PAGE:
The pharmacokinetics of drugs following intravenous drug administration are simpler to model compared to extravascular delivery (see Chapters 1–6). Extravascular delivery routes, particularly oral dosing, are important and popular means of drug administration. Unlike intravenous administration, in which the drug is injected directly into the plasma, pharmacokinetic models after extravascular drug administration must consider systemic drug absorption from the site of administration, for example, the lung, the gut, etc, into the plasma. Extravascular drug delivery is further complicated by variables at the absorption site, including possible drug degradation, metabolism, and significant inter- and intrapatient differences in the rate and extent of absorption. Absorption and metabolic variables are characterized using pharmacokinetic methods. The variability in systemic drug absorption can be minimized to some extent by proper biopharmaceutical design of the dosage form to provide predictable and reliable drug therapy (see Chapters 14–16). The major advantage of intravenous administration compared to extravascular drug absorption is that the rate and extent of systemic drug input are carefully controlled.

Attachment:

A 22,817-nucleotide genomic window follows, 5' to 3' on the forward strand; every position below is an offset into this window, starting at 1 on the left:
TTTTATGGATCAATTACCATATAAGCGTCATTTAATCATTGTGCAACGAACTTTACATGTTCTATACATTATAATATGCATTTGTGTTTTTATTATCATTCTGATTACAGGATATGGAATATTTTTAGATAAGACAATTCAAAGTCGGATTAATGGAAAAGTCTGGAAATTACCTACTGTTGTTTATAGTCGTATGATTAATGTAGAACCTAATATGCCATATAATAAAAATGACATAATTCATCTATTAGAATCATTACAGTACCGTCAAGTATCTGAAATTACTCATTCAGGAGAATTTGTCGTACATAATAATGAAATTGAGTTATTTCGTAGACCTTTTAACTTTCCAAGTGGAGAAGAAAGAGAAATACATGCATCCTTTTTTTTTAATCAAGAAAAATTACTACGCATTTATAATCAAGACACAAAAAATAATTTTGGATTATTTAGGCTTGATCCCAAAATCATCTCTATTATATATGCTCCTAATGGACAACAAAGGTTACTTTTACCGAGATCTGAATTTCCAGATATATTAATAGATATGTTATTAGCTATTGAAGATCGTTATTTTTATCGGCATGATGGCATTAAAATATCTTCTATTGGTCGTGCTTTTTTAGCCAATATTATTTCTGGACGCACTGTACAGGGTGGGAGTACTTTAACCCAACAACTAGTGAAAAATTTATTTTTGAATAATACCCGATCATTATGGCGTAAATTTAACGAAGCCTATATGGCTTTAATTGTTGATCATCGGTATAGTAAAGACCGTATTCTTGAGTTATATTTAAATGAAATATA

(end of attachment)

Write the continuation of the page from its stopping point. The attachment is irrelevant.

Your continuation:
The systemic drug absorption from the gastrointestinal (GI) tract or from any other extravascular site is dependent on (1) the physicochemical properties of the drug, (2) the type and design of dosage form, and (3) the anatomy and physiology of the drug absorption site. Although this chapter will focus primarily on oral dosing, the concepts discussed here may be extrapolated to other extravascular routes. For oral dosing, such factors as surface area of the GI tract, stomach-emptying rate, GI mobility, and blood flow to the absorption site all affect the rate and the extent of drug absorption. In pharmacokinetics, the overall rate of drug absorption may be described as either a first-order or zero-order input process. Most pharmacokinetic models assume first-order absorption unless an assumption of zero-order absorption improves the model significantly or has been verified experimentally.
The rate of change in the amount of drug in the body, dDB/dt, is dependent on the relative rates of drug absorption and elimination (Fig. 7-1). The net rate of drug accumulation in the body at any time is equal to the rate of drug absorption less the rate of drug elimination, regardless of whether absorption rate is zero order or first order.
where DGI is the amount of drug in the gastrointestinal tract and DE is the amount of drug eliminated. A plasma level–time curve showing drug absorption and elimination rate processes is given in Fig. 7-2. During the absorption phase of a plasma level–time curve (Fig. 7-2), the rate of drug absorption1 is greater than the rate of drug elimination.2 Note that during the absorption phase, elimination occurs whenever drug is present in the plasma, even though absorption predominates.
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